This article appeared in the March 2011 Falco Builders Letter. While it may have almost nothing to do with the Falco, except for the connection between Susan Arruda and myself, it's our website so we can put anything here we feel like.
In Saigon office, 1970
In 1966, fresh out of college and right before going into the Marine Corps, I had a final dash of freedom in Europe, picking up a bright red Porsche 912 at the plant in Stuttgart, and then driving through Germany, Austria, Italy, France, Spain and finally to Paris, where I stayed with my father’s cousin Frederick E. “Fritz” Nolting.
Cousin Fritz had been the U.S. ambassador to Vietnam, right before Henry Cabot Lodge, and he was working as a banker in Paris. He was an elegant Virginia gentleman who got caught up in the machinations, politics and power struggles that attend great moments in history. He knew I was probably headed to Vietnam with the war raging on, and one evening we had dinner at his spacious Avenue Foch apartment. It was just the two of us. I listened as he told me the story of what had happened in Vietnam during the Kennedy administration.
He talked about how the Kennedy administration was unhappy with President Diem, and how three men in the administration, Averell Harriman, George Ball and Dean Rusk wanted Diem out. They argued that he was a Catholic running a Bhuddist country, that there was nepotism with him bringing his brother Ngu into the government—an exact parallel of the Catholic U.S. President and his brother the Attorney General, but never mind that. In all the discussions, Lyndon Johnson was adamantly opposed to undermining Diem—in Texas, a contract is a contract. But he was overruled and the word quietly passed to the Vietnamese generals that it would be okay to remove Diem from power, but please don’t hurt him. The generals promptly shot Diem and his brother in a tank. Two weeks later, JFK was assassinated. Cousin Fritz went to see Johnson, and said “Why don’t you just say that President Kennedy was a great man but he made a great mistake.” “I can’t do that,” Johnson replied, “the man is now a martyr.”
And so began the downward spiral of Vietnam and all of this story later came out in the Pentagon Papers.
Eleven years later and after going to Morocco, not Vietnam, in my military service, I owned an old Victorian apartment building in Richmond, and Susan Arruda was our manager. Our maintenance man was illiterate and temperamental, and his form of job security was to always keep everything not quite working so we were dependent on him whenever things started going wrong—which was a constant state of affairs. Susan and I decided to fire the man, so she ran blind advertisements in the local paper and interviewed the men in my partner’s office, some distance away.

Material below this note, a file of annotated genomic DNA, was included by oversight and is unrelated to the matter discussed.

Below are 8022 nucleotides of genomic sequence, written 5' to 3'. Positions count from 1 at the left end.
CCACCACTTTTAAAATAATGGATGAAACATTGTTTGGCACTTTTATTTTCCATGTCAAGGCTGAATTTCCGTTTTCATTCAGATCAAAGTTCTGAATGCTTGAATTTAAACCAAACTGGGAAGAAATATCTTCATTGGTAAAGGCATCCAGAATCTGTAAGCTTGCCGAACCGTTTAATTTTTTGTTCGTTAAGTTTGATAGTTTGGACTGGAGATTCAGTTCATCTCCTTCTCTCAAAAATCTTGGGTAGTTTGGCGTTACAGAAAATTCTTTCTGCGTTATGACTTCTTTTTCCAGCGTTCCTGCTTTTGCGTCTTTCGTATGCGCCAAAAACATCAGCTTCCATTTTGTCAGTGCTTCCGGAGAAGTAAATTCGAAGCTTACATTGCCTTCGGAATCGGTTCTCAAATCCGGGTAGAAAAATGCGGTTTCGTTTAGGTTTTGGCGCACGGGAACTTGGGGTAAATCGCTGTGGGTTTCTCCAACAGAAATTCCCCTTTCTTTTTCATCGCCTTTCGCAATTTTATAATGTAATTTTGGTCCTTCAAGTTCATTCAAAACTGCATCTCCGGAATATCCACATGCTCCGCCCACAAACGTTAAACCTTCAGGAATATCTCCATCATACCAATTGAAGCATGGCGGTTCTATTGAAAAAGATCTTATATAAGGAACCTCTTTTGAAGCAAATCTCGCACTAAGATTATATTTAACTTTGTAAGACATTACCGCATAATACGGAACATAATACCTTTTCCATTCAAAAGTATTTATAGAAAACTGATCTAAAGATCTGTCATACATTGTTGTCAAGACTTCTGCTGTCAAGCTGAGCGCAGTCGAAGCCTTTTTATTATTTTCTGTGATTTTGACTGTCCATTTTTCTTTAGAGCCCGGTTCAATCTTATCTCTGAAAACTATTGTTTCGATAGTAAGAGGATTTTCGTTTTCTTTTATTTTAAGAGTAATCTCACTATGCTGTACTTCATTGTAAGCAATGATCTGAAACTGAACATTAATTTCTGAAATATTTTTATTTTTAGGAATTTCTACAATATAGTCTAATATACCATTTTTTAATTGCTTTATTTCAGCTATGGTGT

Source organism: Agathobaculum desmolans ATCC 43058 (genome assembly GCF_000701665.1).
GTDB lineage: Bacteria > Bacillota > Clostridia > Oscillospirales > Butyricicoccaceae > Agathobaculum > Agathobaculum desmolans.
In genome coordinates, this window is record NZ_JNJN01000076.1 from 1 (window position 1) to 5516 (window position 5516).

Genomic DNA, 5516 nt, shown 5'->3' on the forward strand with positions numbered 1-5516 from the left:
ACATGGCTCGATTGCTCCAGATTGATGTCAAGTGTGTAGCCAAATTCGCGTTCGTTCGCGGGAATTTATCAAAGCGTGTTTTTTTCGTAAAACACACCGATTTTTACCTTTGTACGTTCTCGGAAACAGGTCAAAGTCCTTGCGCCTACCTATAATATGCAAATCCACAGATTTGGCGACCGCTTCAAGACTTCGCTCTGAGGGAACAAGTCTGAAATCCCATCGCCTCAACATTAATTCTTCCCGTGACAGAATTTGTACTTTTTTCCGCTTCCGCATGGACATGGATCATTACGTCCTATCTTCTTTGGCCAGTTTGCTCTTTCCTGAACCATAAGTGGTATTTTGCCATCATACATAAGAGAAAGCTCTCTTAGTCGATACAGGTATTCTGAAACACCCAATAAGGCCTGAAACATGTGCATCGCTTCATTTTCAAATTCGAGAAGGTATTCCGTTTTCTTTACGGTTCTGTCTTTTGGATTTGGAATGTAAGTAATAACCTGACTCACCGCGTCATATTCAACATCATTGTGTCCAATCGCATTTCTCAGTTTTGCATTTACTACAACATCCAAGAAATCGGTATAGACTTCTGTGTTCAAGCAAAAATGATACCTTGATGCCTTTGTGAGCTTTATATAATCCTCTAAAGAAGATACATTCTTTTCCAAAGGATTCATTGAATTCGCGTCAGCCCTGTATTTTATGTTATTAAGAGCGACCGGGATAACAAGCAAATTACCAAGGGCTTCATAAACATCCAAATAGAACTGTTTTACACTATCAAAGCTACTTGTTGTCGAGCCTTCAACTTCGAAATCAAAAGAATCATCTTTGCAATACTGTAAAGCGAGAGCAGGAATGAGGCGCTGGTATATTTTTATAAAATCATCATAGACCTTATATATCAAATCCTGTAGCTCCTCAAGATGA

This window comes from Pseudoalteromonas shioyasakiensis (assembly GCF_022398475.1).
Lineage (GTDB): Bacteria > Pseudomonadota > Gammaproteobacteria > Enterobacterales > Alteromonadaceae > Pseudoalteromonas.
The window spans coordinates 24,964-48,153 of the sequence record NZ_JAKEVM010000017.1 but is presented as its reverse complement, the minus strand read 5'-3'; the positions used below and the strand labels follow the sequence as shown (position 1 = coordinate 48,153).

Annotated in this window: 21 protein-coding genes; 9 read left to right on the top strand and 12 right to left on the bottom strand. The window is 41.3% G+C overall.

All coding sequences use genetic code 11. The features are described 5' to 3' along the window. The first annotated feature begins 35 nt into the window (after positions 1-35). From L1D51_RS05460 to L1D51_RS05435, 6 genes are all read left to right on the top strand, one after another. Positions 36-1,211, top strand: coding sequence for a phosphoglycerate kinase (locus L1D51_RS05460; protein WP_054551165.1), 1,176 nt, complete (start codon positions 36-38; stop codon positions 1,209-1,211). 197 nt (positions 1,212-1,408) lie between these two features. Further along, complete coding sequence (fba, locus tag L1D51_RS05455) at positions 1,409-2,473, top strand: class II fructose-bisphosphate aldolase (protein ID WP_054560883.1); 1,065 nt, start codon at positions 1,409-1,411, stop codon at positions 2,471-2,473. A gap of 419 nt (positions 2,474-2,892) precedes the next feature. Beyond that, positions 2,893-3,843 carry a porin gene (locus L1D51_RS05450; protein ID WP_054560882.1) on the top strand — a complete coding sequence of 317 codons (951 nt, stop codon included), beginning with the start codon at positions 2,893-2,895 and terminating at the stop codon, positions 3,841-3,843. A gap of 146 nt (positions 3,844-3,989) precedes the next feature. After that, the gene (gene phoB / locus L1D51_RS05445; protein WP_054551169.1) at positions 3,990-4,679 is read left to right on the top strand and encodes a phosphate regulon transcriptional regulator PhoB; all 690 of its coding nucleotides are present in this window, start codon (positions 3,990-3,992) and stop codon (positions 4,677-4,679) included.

I remember it like it was yesterday. Susan walked into my office and said “You will not believe who walked through the door.” She said the man wore a blue suit and brought a three-page typed resumé—for an apartment maintenance job. He had an AAS Civil & Architectural Engineering degree, previous employment in a maintenance job at a local charity the Little Sisters of the Poor, and then I turned the page where his previous job was with a construction company in Hue, Vietnam. “This was my company” where Hung Nguyen—the man applying for our maintenance job—had employed 5000 people.
It was a family business that was started in 1760 and had been run by many generations of his family. Mr. Nguyen was the head of the company and all of the family worked there and shared in the profit. Between 1960 and 1972, he was a subcontractor for two large U.S. companies which had contracts with the U.S. government. He built the Bien Hoa Highway, Cam Ranh, Chu Lai, Danang and Phu Bai air bases. He also constructed the combat base for the 101st Airborne division, and all the secondary roads from the DMZ to the Mekong Delta. His company designed and built various large projects for the Vietnamese government such as a cancer hospital and a soccer stadium in Saigon, the governor’s complex, a medical college, a university, and the renovation and rehabilitation of the King’s Palace in Hue, and also several large factories in Saigon, Danang and Hue. His head office was in Hue, where Diem had been a neighbor, and there were offices in five major cities.
And this man became our maintenance man in a 77-unit apartment building. He says he had never worked with his hands before, but he had a holster of tools on his hip and roamed the halls, tightening every loose screw and soon had the building in great shape. He said he had to forget all about the past, and that eight out of ten friends who were used to a life of luxury and servants had killed themselves.
He is a quiet, shy man, and I can only tell you all this after much prodding over time to get it out of him. One day he was in my basement office where I had a world map on the wall—to help me think great thoughts—and he looked at the map of Vietnam, saying that he had a boat that he used to go back and forth between Hue and Vung Tau, a seaside port in South Vietnam. I was curious about the boat, and asked him how big it was.
His hands stretched out, one in front and one behind him as if to measure the size of the boat, and then his hands dropped and he said “big boat.”
I pressed him further and he went through the same thing, arms out, and then “big boat.” He knew of course, with precision how big his boat was, and after a couple more sessions like this, I finally asked him, “Mr. Nguyen, how big was your boat?”